News story

Driving down the cost of offshore wind

This news article was published under the 2010 to 2015 Conservative and Liberal Democrat coalition government

The competitive system for connecting offshore wind farms has been extended to drive down costs.

The competitive system for connecting offshore wind farms has been extended to drive down costs.

The offshore transmission regime has now ‘fully commenced’. The laws supporting the regime have taken full effect, meaning Ofgem can find the most cost-effective investment in the connecting cables and infrastructure for all offshore wind power.

Energy Minister Michael Fallon said:

“Driving down the costs of offshore wind is a priority to encourage investment in the sector, and will help keep the UK’s place as the best country in the world for offshore wind.”

Investors are now able to bid competitively to maintain and run the high voltage cables and infrastructure between offshore wind farms and the grid, making offshore wind less costly to develop. It also means that projects can move ahead at a faster pace and electricity can be brought onto the grid more quickly. Fifteen wind farms have so far been covered by the regime, which will produce over 4 GW, enough to power nearly 2.8 million homes.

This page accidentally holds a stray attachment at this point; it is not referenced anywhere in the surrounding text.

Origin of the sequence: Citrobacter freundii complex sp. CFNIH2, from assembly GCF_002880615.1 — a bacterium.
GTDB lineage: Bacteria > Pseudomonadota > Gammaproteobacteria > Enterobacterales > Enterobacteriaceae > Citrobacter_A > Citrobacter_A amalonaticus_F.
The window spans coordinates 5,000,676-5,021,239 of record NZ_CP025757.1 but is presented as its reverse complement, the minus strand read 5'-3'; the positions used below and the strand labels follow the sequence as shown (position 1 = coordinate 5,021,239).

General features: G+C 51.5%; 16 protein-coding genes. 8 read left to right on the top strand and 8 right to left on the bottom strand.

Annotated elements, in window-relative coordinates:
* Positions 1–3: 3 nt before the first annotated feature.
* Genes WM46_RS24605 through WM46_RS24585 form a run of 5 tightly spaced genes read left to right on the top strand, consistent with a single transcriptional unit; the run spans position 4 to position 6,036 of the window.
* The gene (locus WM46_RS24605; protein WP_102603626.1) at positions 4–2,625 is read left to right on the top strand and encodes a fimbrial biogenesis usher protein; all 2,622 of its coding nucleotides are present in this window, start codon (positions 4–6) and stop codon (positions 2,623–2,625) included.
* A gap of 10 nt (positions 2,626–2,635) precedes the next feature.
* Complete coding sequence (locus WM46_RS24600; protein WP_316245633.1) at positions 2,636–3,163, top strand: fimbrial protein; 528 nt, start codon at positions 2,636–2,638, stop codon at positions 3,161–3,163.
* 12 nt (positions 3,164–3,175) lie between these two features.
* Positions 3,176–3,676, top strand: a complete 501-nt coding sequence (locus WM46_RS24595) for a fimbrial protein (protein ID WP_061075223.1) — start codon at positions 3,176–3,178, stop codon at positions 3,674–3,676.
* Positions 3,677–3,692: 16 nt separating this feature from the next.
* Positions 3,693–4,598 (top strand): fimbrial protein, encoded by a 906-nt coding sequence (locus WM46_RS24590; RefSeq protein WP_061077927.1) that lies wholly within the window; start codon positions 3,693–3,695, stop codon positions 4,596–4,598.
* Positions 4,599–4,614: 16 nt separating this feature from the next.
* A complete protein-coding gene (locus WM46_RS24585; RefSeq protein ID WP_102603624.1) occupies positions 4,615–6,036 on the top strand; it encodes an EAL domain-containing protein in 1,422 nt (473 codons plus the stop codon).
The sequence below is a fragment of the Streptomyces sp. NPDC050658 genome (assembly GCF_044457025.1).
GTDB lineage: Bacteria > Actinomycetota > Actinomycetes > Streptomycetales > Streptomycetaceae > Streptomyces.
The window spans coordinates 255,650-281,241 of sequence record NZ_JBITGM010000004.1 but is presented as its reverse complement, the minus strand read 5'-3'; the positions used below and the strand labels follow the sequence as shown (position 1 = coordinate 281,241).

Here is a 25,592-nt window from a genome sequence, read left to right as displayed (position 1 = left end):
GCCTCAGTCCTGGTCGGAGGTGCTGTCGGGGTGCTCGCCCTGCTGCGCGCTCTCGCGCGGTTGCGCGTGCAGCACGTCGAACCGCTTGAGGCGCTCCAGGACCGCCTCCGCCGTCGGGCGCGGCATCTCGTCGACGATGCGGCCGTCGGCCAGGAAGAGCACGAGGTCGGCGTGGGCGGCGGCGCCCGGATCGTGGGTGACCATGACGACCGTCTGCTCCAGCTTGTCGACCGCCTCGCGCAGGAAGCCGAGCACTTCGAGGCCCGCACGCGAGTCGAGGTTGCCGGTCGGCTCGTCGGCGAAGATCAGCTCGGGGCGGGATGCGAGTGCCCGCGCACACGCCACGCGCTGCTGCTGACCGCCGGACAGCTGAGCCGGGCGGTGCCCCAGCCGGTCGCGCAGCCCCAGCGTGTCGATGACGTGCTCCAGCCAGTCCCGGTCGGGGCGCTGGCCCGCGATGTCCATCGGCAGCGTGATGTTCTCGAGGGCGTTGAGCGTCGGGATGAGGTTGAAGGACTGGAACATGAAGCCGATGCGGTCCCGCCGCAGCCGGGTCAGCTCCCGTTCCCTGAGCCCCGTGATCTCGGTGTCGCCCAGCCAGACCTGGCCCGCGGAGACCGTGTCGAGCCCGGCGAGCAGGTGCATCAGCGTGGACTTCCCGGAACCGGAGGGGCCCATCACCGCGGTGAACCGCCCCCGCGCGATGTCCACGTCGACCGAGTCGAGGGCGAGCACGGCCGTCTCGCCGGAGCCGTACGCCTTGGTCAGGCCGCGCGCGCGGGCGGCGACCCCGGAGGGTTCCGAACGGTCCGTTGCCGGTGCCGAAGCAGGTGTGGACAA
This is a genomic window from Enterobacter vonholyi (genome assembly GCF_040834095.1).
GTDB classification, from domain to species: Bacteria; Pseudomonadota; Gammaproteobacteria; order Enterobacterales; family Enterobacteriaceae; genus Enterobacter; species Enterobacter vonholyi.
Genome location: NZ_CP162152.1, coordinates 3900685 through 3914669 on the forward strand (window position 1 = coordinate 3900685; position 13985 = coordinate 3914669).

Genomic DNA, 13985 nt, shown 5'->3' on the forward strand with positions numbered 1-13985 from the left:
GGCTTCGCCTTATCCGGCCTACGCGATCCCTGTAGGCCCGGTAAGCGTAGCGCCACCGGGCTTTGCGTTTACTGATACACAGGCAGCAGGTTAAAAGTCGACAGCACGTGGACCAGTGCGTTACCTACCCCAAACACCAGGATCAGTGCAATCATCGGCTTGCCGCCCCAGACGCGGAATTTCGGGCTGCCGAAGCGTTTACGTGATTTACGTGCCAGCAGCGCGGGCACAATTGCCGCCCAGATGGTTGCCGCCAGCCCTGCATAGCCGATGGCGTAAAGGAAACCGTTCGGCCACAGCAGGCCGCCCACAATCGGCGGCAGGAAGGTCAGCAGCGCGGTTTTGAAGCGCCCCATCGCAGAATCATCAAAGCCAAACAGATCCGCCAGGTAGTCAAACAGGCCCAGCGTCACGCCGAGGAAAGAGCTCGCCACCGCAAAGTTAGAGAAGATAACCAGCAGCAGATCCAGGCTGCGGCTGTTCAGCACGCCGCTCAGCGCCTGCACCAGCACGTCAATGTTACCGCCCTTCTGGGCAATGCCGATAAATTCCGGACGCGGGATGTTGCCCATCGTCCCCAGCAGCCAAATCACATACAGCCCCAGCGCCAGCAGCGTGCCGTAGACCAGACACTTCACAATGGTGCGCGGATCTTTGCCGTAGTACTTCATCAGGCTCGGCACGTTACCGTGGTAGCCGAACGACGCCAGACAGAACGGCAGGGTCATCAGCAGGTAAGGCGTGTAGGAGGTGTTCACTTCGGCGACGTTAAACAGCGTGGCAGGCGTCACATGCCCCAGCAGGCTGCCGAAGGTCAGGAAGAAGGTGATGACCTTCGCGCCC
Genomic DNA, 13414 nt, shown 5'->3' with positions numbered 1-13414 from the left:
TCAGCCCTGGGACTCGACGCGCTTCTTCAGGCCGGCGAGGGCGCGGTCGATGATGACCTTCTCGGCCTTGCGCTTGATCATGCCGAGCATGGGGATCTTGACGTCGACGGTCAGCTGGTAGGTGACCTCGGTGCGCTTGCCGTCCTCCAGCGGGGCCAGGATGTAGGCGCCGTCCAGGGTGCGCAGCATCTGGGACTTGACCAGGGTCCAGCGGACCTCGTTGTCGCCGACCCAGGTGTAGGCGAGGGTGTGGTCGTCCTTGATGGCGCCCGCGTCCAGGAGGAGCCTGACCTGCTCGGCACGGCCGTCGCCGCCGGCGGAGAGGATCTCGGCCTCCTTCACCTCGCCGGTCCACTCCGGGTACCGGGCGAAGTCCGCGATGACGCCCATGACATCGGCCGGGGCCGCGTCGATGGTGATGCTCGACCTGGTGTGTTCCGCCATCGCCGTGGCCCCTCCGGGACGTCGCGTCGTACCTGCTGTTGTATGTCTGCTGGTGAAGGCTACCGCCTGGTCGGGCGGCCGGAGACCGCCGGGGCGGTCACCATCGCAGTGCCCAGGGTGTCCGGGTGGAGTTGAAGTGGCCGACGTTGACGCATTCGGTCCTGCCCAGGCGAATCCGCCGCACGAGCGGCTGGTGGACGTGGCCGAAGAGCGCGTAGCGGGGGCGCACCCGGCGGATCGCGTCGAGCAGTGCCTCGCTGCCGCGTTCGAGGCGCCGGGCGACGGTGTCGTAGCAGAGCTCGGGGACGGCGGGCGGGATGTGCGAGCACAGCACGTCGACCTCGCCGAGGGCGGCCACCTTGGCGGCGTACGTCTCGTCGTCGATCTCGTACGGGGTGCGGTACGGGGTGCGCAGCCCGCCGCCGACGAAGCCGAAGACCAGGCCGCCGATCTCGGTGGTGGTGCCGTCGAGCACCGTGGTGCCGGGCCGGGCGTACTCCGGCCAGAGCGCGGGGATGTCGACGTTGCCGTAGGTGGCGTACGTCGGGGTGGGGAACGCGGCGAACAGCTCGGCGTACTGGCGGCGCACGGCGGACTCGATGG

The regime has also been expanded to give wind farm developers the option of asking a winning bidder to construct the transmission assets, as well as maintaining and running them. This means developers will not have to tie up their capital in connecting infrastructure and can plough their funds into constructing more offshore wind farms.

£1.4 billion of infrastructure investment has already been delivered and licensed, with another £1.5 billion in the tender process and billions more in the pipeline. The regime has tapped into new sources of investment, including pension funds.